Missing to Trafficking: Connections Between the Missing Child and Sex Trafficking
What is sex trafficking? How is it defined?
Pursuant to the Trafficking Victims Protection Act of 2000, sex trafficking is defined as the recruitment, harboring, transportation, provision, or obtaining of a person for the purpose of a commercial sex act. The Department of Health and Human defines sex trafficking as the inducement of an individual under 18 years of age into performing commercial sex acts by force, fraud or coercion. You may find more information on the Department of Health and Human Service definition in their Sex Trafficking Fact Sheet.
What are some common indicators of sex trafficking among youth?
Common indicators of sex trafficking may include:
- School truancy
- Curfew violations
- Chronic running away or missing from home
- Injuries from abuse or assault
- Frequent emergency room visits
- Fear or anxiety
For more information, review the webinar entitled Missing to Trafficking: Connections Between the Missing Child and Sex Trafficking and the program handout here.
If I believe I am a witness to child sex trafficking, whom should I contact in my state?
You should contact your local law enforcement authority.
Where can I find support services for runaway and homeless youth who may have been victims of sex trafficking?
A number of programs across the country offer services for runaway, homeless, and trafficked youth.
We encourage you to view September’s webinar entitled Finding Services for Runaway and Homeless Victims of Human Trafficking. For more information on the event and registration, please visit here. Our partners at the Runaway and Homeless Youth Technical Assistance Center (RHYTTAC) will direct you to available resources.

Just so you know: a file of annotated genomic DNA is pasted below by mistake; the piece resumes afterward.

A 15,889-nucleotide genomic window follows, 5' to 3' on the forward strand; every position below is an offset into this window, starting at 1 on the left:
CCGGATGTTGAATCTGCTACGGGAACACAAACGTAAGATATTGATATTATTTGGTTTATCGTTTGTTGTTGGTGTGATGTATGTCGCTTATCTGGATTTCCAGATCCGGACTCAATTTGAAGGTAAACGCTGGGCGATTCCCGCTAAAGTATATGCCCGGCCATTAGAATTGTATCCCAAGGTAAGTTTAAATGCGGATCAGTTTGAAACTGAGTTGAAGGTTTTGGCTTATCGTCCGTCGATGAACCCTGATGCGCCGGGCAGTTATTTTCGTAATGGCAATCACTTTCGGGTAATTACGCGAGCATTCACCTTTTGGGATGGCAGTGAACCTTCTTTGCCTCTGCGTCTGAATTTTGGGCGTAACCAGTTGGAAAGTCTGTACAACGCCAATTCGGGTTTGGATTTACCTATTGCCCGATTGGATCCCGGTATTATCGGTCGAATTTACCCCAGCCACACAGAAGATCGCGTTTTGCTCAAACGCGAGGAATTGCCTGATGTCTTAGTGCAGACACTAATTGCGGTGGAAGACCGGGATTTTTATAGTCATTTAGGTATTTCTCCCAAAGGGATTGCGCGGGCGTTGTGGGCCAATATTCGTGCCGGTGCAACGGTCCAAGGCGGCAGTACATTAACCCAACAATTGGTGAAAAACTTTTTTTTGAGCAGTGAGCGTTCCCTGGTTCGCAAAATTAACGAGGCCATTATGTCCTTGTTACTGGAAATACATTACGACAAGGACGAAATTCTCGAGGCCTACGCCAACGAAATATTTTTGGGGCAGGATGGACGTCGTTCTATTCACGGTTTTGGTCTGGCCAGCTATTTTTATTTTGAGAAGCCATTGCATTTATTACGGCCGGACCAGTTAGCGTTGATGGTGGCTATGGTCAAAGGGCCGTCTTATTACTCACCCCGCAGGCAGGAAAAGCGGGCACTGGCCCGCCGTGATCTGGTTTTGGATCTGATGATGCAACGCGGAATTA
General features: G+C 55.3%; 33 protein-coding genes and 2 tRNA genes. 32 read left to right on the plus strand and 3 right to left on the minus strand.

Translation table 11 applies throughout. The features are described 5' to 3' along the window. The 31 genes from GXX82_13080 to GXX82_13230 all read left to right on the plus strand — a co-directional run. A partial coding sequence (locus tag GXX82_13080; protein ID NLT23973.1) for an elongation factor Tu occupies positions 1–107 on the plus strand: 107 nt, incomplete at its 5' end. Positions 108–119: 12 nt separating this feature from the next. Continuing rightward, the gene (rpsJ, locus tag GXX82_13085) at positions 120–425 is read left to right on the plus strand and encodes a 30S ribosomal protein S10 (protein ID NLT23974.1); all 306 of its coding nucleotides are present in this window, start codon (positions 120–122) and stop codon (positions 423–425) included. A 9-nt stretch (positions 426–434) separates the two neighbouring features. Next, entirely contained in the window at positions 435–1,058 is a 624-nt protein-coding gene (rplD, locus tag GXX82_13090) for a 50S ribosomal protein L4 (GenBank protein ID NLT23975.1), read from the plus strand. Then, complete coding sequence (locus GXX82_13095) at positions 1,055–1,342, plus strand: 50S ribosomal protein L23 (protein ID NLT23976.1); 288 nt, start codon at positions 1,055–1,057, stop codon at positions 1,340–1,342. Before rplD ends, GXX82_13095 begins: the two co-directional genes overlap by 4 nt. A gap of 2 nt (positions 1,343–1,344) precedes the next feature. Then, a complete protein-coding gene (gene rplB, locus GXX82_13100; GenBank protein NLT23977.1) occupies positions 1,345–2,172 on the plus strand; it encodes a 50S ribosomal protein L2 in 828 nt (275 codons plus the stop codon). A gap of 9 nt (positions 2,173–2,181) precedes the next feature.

What are the runaway risk factors?
Runaway risk factors may include:
- History of family conflict, sexual and other abuse
- Substance abuse
- Gang involvement
- Deviant peers
- Delinquent conduct
For more information, please review the webinar entitled Missing to Trafficking: Connections Between the Missing Child and Sex Trafficking here.
Where can I receive training on missing children’s issues and commercial sexual exploitation?
MECP provides specialized training and technical assistance to help your agency respond to the missing and exploited children issues in your community. Training and technical assistance opportunities are also available through our partner OJJDP training and technical assistance programs, including the AMBER Alert Training and Technical Assistance Program and the ICAC National Training and Technical Assistance Program.
For more information on all of our OJJDP training and technical assistance programs, please call 855-866-2582 or visit us online at www.ncjtc.org.
Where can I find information on promising practices for building collaborative partnerships and sustainable efforts to combat this issue?
The Office of Juvenile Justice and Delinquency Prevention has compiled a list — with program overviews and highlights — of training and technical assistance programs, collaborative demonstration programs, and research projects designed to address the commercial exploitation of children and assist victims. For more information, please click here.
Sexual Exploitation of Girls in Gangs